Right. Even as people of color, there are some people that were on that college campus when I was in college that I still don’t know, some that I didn’t meet until later in life. The reason being is because for most students there’s a core group of housing where students are. But if you’re one of those students that are off by Elizabeth Waters where those dorms are, how much interaction do you really get with other people of color? Probably not a lot.

You just got back from Kazakhstan as part of Leadership Wisconsin, a UW-Extension program that trains leaders and takes them to communities around Wisconsin and all over the world. Why did you join?

To tell you the truth, I was scared to be in that group because I’d never traveled up north in Wisconsin. From the stories I’d heard, black people don’t want to be up north. But when we went to Leadership Wisconsin and I started going up I was like, ”Wisconsin has a lot of beautiful untold stories that our community doesn’t experience because we’re so busy saying we can’t go up north.”

When I went to college, I studied Swahili and I was hoping to get to Africa, but if I wouldn’t have stepped outside of my comfort zone with Leadership Wisconsin, I would have never gone to Africa. Kazakhstan wasn’t on my radar — I don’t think it was on anybody’s radar, to tell you the truth — but then I was like, “I’ve never gone to Kazakhstan. When am I going to go on a vacation that’s planned where I don’t have to do anything but be at these certain places when they say 'Be here' and everything else is worked out?”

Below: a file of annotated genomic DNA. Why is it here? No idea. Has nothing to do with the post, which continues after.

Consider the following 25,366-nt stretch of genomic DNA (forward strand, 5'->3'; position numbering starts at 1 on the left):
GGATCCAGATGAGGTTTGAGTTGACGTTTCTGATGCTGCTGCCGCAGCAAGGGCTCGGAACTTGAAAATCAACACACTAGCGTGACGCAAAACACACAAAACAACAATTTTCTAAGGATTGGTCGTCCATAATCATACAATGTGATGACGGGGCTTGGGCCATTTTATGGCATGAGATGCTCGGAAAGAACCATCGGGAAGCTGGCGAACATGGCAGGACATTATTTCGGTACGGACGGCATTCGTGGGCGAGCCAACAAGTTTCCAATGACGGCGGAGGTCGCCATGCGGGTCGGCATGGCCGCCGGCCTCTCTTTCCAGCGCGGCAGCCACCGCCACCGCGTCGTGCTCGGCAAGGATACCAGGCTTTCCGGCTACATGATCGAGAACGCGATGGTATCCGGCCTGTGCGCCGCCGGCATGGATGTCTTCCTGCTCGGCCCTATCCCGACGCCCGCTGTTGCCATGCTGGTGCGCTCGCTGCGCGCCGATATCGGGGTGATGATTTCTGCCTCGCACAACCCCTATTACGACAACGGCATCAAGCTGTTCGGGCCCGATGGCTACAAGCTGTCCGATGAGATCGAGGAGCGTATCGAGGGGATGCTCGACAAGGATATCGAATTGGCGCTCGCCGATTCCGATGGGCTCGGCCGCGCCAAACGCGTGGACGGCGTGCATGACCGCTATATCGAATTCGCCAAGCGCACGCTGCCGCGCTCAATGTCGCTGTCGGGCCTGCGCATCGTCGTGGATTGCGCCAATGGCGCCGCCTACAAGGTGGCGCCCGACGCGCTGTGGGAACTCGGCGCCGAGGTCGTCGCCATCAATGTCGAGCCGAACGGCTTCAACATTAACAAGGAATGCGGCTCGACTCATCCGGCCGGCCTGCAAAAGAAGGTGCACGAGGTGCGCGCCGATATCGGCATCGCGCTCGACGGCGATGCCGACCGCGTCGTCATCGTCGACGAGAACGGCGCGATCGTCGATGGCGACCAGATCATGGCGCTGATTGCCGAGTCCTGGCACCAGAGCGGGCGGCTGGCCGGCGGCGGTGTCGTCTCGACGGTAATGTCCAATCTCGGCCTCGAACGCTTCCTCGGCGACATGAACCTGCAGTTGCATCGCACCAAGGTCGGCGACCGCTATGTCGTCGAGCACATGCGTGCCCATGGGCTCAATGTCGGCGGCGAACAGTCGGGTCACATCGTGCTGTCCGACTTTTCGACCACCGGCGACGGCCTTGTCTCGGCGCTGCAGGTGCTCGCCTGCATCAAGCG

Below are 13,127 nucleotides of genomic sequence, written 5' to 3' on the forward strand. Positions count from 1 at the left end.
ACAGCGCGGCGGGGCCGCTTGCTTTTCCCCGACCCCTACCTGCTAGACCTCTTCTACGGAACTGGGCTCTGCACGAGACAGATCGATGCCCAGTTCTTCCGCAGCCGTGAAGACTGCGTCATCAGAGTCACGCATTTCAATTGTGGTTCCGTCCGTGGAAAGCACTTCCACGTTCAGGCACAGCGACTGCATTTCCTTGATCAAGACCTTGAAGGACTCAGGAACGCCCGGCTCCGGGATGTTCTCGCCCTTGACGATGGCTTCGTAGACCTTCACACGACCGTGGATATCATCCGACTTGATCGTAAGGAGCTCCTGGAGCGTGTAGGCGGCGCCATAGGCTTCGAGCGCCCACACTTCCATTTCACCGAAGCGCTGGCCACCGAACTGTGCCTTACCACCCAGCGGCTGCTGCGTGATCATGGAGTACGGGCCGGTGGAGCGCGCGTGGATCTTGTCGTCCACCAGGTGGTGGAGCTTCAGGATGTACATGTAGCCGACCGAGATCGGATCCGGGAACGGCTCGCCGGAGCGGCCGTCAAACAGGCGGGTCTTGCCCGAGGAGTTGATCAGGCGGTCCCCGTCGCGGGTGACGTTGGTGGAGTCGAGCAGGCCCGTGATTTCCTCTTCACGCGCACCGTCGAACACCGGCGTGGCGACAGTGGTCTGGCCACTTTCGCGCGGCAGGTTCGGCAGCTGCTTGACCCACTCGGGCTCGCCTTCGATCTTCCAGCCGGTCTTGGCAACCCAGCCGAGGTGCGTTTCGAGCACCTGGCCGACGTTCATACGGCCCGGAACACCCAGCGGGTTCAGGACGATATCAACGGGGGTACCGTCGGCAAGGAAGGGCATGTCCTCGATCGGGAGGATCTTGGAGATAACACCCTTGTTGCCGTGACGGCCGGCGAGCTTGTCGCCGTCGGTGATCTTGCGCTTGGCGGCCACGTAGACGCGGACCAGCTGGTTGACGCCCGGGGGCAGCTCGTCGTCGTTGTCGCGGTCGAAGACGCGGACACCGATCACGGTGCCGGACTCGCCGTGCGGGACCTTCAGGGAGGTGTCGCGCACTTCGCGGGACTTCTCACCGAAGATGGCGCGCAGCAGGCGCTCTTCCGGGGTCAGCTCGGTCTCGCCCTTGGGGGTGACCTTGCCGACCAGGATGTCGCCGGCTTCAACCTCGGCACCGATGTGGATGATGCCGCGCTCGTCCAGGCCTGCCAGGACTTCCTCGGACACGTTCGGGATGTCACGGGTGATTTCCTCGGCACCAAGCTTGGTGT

So because of that I had a great experience. We have to be willing to step outside of our comfort zone and be exposed to different things that we’re not used to, to be able to also share those experiences with other people.

In your work in the community, what’s one of the things you’re most proud of?

I’ve served as the first and only person of color as the president of NAMI-Dane County. Part of why that means a lot is because mental illness affects everybody, but people of color often don’t think about it. The fact that I was able to be the president and to bring issues of awareness around mental illness and the stigma around mental illness means a lot to me.

From your perspective working in Madison for many organizations, what are the city’s biggest barriers to racial equity?

To me, I think one of the biggest barriers to stuff is access. Access has different complexities. For some, it means when I walk through the door, is that a welcoming environment for me? Is it someplace where I can look around and see people who look like me? Is there stuff on the wall that reflects who I am? Are your values in line with mine? That’s part of it. The other part of access is not knowing what resources are available and how those resources come together to help you.

I also think, for me, the other challenge that people face is organizations not working together. So I have to go here to get this need met, and then go here to get this need met. Why can’t organizations pull together and work to make it easier for a person to access what they need?